"It's worth one. It was a good game," shortstop Ian Desmond said. "We came in and kind of picked up the pieces from [Sunday's loss to the Marlins] and battled back."
Unlike his previous two starts, Gonzalez wasn't dominant, but he did enough to break a tie with Tuesday's Mets starter, R.A. Dickey, for the big league lead in victories.
Gonzalez needs one victory to become the first player in Nationals history to win 20 games, and the first in franchise history since Ross Grimsley in 1978 to win 20 in a season.
"It's great that Gio won his 19th, but, boy, he scared me a lot. He had more balls than strikes [earlier in the game]," manager Davey Johnson said. "He was basically all over the zone."
Johnson went so far as to say that Gonzalez deserves to be a Cy Young Award candidate. Gonzalez most likely will battle Dickey the rest of the way for the award. It's a no-brainer to Johnson who should win the award.
"Dickey did get a lot of attention. But you are talking about a last-place club," Johnson said. "It's a little different when you are on top and getting all those things."
Don't talk to Gonzalez about the possibility of capturing the top award as a pitcher. All he thinks about is getting more wins for the Nationals.
"When you start looking at one thing, it drives you crazy," Gonzalez said. "I think the way we are going, it is having fun and continue to play our baseball. If it comes, it comes, but at the same time, I'm looking further than that. I want to continue to contribute to this team."
In the first three innings of Friday's game, Gonzalez didn't allow a hit but walked four hitters. While he couldn't explain why he was wild in the strike zone, Gonzalez said Desmond and catcher Kurt Suzuki calmed him down.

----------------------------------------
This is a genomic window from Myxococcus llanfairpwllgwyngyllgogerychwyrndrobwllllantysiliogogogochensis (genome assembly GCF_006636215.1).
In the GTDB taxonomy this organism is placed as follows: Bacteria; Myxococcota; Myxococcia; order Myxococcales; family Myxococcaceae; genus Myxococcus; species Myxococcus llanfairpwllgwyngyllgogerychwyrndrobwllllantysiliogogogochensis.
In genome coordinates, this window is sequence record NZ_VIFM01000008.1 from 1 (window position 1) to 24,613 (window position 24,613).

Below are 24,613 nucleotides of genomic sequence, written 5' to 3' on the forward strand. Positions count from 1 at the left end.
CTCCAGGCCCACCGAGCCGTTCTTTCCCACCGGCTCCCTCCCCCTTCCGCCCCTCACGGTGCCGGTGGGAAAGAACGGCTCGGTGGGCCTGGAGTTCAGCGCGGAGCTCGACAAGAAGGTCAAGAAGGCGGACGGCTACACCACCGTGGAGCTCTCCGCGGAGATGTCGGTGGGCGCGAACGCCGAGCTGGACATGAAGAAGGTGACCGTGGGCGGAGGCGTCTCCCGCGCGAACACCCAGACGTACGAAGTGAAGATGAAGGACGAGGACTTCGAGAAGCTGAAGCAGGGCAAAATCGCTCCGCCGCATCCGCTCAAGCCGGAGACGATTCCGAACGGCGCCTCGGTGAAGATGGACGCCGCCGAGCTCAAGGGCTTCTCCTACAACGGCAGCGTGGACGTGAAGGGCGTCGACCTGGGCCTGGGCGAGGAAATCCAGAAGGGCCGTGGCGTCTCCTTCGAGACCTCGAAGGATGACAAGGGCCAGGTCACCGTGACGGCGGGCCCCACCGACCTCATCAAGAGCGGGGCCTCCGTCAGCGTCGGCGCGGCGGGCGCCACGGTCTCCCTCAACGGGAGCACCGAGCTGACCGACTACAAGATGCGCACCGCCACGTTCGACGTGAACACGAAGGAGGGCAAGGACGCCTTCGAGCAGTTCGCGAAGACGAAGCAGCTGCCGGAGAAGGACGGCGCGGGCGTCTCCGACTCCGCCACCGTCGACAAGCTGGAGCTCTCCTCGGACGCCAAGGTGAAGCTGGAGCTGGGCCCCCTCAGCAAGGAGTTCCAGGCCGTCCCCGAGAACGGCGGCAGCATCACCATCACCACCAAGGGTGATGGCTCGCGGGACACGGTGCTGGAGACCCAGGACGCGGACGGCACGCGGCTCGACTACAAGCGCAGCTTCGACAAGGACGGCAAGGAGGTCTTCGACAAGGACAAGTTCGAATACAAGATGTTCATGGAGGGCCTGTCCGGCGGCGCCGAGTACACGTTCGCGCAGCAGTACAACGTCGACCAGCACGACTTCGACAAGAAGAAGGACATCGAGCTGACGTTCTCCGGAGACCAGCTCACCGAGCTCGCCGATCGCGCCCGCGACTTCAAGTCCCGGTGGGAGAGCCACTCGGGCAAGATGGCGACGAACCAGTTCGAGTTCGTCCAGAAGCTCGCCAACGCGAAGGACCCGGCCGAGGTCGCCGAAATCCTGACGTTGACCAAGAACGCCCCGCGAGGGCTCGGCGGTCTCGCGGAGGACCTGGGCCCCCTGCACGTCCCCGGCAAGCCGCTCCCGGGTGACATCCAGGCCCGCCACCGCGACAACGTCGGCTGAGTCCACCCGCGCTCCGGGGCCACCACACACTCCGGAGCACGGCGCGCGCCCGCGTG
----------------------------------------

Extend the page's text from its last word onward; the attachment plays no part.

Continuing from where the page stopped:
"I couldn't find the strike zone. ... I don't know what it is. There is a bunch of different answers to that one," Gonzalez said. "I'm grateful to have great teammates to help me [find] my way back in there. Zuk did a great job, Desi was helping me out a little bit out there and telling me to breathe a little bit."
The Mets were able to get to Gonzalez in the fourth inning, when Scott Hairston led off with his 16th home run of the season, over the left-center-field wall. Four batters later, the Mets had runners on second and third with two outs, but Justin Turner, pinch-hitting for starting pitcher Collin McHugh, flied out to right fielder Jayson Werth to end the threat.
Washington took an early lead by scoring three unearned runs in third inning. Suzuki hit what looked like the first out of the inning, popping up behind home plate, but catcher Kelly Shoppach dropped the ball and gave Suzuki new life.
On the next pitch, Suzuki took advantage and gave Washington a 1-0 lead by hitting a solo home run over the left-center-field wall.
"Those situations, you try to make him pay for it," Suzuki said. "I took a couple of steps, looked over my shoulder and I saw the ball pop out. I was like, 'Oh, yeah.'"
Said McHugh, "It should have been a home run. The ball was hit well and I left a slider in the middle of the plate. Those are two completely separate plays, and as a pitcher and as a professional baseball player, you've got to separate the two. There are going to be drops behind you and there are going to errors behind you all the time, but that doesn't take away from the fact that I made a poor pitch there, and he hit it well."
After Bryce Harper walked with two outs, Ryan Zimmerman hit a monster shot to center field to give Washington a three-run lead.
The following inning, Desmond gave the Nationals a five-run lead with a two-run homer off McHugh.
Gonzalez exited after six, and Ryan Mattheus, Drew Storen and Tyler Clippard combined to toss three shutout innings to finish off the win.
"I think we eliminated the Mets out of the [division] race," said Johnson, who managed the Mets from 1984 to 1990. "That made me a little happy. ... That was nice."